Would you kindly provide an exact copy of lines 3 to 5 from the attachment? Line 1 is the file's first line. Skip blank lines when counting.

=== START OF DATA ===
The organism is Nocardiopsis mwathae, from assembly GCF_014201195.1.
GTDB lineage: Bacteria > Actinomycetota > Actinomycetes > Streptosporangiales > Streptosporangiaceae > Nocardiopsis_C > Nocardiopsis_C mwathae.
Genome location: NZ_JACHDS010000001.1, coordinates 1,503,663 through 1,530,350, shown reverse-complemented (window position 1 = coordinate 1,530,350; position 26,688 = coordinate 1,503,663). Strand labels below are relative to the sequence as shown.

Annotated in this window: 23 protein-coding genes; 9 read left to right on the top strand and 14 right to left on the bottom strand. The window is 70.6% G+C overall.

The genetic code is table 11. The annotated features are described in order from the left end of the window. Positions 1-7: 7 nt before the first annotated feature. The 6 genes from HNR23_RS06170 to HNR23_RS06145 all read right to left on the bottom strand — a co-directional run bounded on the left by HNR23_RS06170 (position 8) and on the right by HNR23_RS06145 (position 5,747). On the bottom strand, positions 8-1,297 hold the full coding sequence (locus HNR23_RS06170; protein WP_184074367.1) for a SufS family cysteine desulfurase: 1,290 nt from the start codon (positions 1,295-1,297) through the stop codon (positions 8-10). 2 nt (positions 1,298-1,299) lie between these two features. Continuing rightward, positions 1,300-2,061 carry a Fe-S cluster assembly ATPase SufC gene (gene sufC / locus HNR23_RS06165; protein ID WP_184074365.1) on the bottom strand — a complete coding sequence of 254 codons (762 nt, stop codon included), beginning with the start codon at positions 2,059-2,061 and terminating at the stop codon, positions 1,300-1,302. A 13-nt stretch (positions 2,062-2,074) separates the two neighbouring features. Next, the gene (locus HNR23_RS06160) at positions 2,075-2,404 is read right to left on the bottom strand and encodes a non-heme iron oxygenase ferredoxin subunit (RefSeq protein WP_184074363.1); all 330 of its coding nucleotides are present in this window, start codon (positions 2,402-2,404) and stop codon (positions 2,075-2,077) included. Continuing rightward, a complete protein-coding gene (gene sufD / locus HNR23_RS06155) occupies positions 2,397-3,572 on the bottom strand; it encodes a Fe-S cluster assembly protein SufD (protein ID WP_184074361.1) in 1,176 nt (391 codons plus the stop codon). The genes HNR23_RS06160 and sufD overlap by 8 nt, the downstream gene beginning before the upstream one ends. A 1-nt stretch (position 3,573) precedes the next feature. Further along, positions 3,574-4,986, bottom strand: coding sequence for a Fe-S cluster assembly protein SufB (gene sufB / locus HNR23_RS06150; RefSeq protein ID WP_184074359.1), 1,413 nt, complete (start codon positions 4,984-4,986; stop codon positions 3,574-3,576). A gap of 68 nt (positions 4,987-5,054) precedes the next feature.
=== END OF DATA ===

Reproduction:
Genome location: NZ_JACHDS010000001.1, coordinates 1,503,663 through 1,530,350, shown reverse-complemented (window position 1 = coordinate 1,530,350; position 26,688 = coordinate 1,503,663). Strand labels below are relative to the sequence as shown.

Annotated in this window: 23 protein-coding genes; 9 read left to right on the top strand and 14 right to left on the bottom strand. The window is 70.6% G+C overall.

The genetic code is table 11. The annotated features are described in order from the left end of the window. Positions 1-7: 7 nt before the first annotated feature. The 6 genes from HNR23_RS06170 to HNR23_RS06145 all read right to left on the bottom strand — a co-directional run bounded on the left by HNR23_RS06170 (position 8) and on the right by HNR23_RS06145 (position 5,747). On the bottom strand, positions 8-1,297 hold the full coding sequence (locus HNR23_RS06170; protein WP_184074367.1) for a SufS family cysteine desulfurase: 1,290 nt from the start codon (positions 1,295-1,297) through the stop codon (positions 8-10). 2 nt (positions 1,298-1,299) lie between these two features. Continuing rightward, positions 1,300-2,061 carry a Fe-S cluster assembly ATPase SufC gene (gene sufC / locus HNR23_RS06165; protein ID WP_184074365.1) on the bottom strand — a complete coding sequence of 254 codons (762 nt, stop codon included), beginning with the start codon at positions 2,059-2,061 and terminating at the stop codon, positions 1,300-1,302. A 13-nt stretch (positions 2,062-2,074) separates the two neighbouring features. Next, the gene (locus HNR23_RS06160) at positions 2,075-2,404 is read right to left on the bottom strand and encodes a non-heme iron oxygenase ferredoxin subunit (RefSeq protein WP_184074363.1); all 330 of its coding nucleotides are present in this window, start codon (positions 2,402-2,404) and stop codon (positions 2,075-2,077) included. Continuing rightward, a complete protein-coding gene (gene sufD / locus HNR23_RS06155) occupies positions 2,397-3,572 on the bottom strand; it encodes a Fe-S cluster assembly protein SufD (protein ID WP_184074361.1) in 1,176 nt (391 codons plus the stop codon). The genes HNR23_RS06160 and sufD overlap by 8 nt, the downstream gene beginning before the upstream one ends. A 1-nt stretch (position 3,573) precedes the next feature. Further along, positions 3,574-4,986, bottom strand: coding sequence for a Fe-S cluster assembly protein SufB (gene sufB / locus HNR23_RS06150; RefSeq protein ID WP_184074359.1), 1,413 nt, complete (start codon positions 4,984-4,986; stop codon positions 3,574-3,576). A gap of 68 nt (positions 4,987-5,054) precedes the next feature.